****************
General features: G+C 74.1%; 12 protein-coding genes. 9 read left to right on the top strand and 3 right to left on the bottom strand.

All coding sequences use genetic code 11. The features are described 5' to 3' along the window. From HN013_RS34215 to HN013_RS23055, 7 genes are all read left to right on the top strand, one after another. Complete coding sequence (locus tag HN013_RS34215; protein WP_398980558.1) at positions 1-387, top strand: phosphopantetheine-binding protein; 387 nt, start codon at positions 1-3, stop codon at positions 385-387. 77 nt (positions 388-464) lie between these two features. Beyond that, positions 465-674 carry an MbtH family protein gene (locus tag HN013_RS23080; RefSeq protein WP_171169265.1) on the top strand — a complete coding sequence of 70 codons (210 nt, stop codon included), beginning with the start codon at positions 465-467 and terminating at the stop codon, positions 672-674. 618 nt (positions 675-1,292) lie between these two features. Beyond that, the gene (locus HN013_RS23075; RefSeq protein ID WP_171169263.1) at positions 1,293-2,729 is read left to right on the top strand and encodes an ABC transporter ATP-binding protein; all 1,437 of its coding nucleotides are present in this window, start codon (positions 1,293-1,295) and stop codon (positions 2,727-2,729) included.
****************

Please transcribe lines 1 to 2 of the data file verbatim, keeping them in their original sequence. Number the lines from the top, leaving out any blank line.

General features: G+C 74.1%; 12 protein-coding genes. 9 read left to right on the top strand and 3 right to left on the bottom strand.

All coding sequences use genetic code 11. The features are described 5' to 3' along the window. From HN013_RS34215 to HN013_RS23055, 7 genes are all read left to right on the top strand, one after another. Complete coding sequence (locus tag HN013_RS34215; protein WP_398980558.1) at positions 1-387, top strand: phosphopantetheine-binding protein; 387 nt, start codon at positions 1-3, stop codon at positions 385-387. 77 nt (positions 388-464) lie between these two features. Beyond that, positions 465-674 carry an MbtH family protein gene (locus tag HN013_RS23080; RefSeq protein WP_171169265.1) on the top strand — a complete coding sequence of 70 codons (210 nt, stop codon included), beginning with the start codon at positions 465-467 and terminating at the stop codon, positions 672-674. 618 nt (positions 675-1,292) lie between these two features. Beyond that, the gene (locus HN013_RS23075; RefSeq protein ID WP_171169263.1) at positions 1,293-2,729 is read left to right on the top strand and encodes an ABC transporter ATP-binding protein; all 1,437 of its coding nucleotides are present in this window, start codon (positions 1,293-1,295) and stop codon (positions 2,727-2,729) included.